Council briefed on city’s departmental goals and priorities: Concern raised over whether city manager’s plan is trackable, long-term

City Manager Jim Walton has made it clear that when he steps down in June, he wants to leave behind a city government that is streamlined and cost-effective.

He has spearheaded the Breakthrough Change Initiative — a long-term plan designed to reduce General Fund expenses by making structural changes in the way the city is organized and operated. Through that initiative, which has created committees to identify cost-saving opportunities in how the city operates, Walton hopes to save $3 to $5 million annually.

He has also created goals and priorities for 2005 that touch every department in city government and can be used to hold departments accountable for their performances.

Walton outlined these goals and priorities during Tuesday’s City Council study session. “We’re building the foundation for a performance-based organization,” he said. That plan calls for tracking performance in the following areas of responsibility: leadership; people management; community and customer relations; financial management; operations management; risk management; and inter-government relations. “We need to continue to try and improve city government and the public’s business. Each department, as they come before the city council with requests, should be able to reference their goals and priorities.”

Still, whether Walton’s successor will follow through on those goals and priorities is uncertain. It’s a concern that was raised this week by City Councilman Mike Lonergan.

“These goals and priorities are meaningful and important,” said Lonergan. “At the end of June, however, your duties as city manager will cease. How would you characterize the importance of this process beyond the Jim Walton era?”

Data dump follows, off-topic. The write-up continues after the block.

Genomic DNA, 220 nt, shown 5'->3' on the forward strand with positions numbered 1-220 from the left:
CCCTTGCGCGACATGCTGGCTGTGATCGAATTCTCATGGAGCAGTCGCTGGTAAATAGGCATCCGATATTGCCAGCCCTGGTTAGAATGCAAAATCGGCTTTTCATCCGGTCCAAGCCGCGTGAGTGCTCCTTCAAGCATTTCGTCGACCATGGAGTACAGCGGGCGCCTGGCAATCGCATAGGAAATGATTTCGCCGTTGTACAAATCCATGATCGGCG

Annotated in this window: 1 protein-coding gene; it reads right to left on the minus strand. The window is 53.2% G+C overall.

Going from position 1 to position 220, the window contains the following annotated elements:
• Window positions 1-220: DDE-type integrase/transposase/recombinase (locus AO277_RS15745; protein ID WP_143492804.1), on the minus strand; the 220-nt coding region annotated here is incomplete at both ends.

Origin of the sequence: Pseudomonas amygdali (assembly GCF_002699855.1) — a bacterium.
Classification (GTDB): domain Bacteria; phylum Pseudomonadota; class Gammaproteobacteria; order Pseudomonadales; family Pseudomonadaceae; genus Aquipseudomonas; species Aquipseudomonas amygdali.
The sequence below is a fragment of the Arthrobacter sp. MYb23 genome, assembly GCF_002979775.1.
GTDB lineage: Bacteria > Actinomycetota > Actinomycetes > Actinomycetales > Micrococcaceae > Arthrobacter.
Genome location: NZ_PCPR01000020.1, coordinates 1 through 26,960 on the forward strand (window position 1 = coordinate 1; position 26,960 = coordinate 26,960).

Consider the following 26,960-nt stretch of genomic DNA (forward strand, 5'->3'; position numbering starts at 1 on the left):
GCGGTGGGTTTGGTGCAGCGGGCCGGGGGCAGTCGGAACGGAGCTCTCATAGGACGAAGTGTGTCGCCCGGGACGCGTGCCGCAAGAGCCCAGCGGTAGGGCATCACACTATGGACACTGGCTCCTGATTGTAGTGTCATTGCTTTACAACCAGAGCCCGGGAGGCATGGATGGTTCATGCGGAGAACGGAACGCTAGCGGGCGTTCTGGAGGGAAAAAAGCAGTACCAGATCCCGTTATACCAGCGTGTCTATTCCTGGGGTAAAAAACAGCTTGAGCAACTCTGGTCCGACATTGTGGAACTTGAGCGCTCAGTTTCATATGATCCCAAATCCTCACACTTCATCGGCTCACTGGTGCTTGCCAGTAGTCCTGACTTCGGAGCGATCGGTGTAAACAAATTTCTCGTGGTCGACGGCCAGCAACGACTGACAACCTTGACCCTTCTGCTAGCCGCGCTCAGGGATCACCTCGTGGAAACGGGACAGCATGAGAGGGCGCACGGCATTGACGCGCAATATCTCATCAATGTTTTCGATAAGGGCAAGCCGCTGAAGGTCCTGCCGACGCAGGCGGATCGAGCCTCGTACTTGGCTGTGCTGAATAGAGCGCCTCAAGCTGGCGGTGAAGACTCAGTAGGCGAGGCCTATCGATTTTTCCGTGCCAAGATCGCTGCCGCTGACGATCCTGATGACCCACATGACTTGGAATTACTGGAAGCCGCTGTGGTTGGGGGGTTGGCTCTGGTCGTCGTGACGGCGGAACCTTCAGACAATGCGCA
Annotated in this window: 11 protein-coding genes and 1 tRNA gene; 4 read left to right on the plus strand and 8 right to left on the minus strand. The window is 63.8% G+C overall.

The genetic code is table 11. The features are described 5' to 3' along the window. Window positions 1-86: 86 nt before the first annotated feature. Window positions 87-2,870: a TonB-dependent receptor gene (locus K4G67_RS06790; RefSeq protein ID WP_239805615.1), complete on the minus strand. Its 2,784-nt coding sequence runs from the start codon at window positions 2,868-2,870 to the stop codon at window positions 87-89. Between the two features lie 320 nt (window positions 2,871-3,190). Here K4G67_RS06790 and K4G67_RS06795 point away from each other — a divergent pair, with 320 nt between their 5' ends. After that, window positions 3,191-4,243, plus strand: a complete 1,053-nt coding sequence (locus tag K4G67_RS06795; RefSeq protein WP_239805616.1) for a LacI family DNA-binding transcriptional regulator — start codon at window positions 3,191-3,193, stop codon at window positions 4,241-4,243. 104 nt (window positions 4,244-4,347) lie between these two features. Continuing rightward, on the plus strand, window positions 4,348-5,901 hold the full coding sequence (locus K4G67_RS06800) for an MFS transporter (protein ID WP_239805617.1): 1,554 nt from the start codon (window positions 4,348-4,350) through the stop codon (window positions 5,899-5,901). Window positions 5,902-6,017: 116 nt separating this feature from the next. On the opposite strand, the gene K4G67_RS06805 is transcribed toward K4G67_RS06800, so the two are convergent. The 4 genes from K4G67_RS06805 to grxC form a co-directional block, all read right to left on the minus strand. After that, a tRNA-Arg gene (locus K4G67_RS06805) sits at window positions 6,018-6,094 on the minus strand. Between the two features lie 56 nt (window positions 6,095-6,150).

Walton told councilmembers the plan would be part of a transition strategy for the incoming city manager. “It would be up to the council and city manager whether to move forward with the goals and priorities.”

Lonergan recommended that Walton’s work in this area be discussed during interviews with finalists.

Walton agreed. “It would give candidates a sense of what is currently going on in the city,” he said.

Councilman Kevin Phelps supported the idea for department-wide goals and priorities, but was concerned about how departmental performance would be tracked and, if needed, improved.

Walton said that he planned to use the documents that outline goals and priorities during regular department meetings. Departmental status reports could be shared with city council on a quarterly basis.

Walton, the former deputy city manager, took the job when the council fired Ray Corpuz in July 2003. Walton’s contract expires at the end of June. According to the city, interviews for semi-finalists will be completed April 8. Finalists will be interviewed in Tacoma beginning April 27. The city hopes to hire a new city manager in May.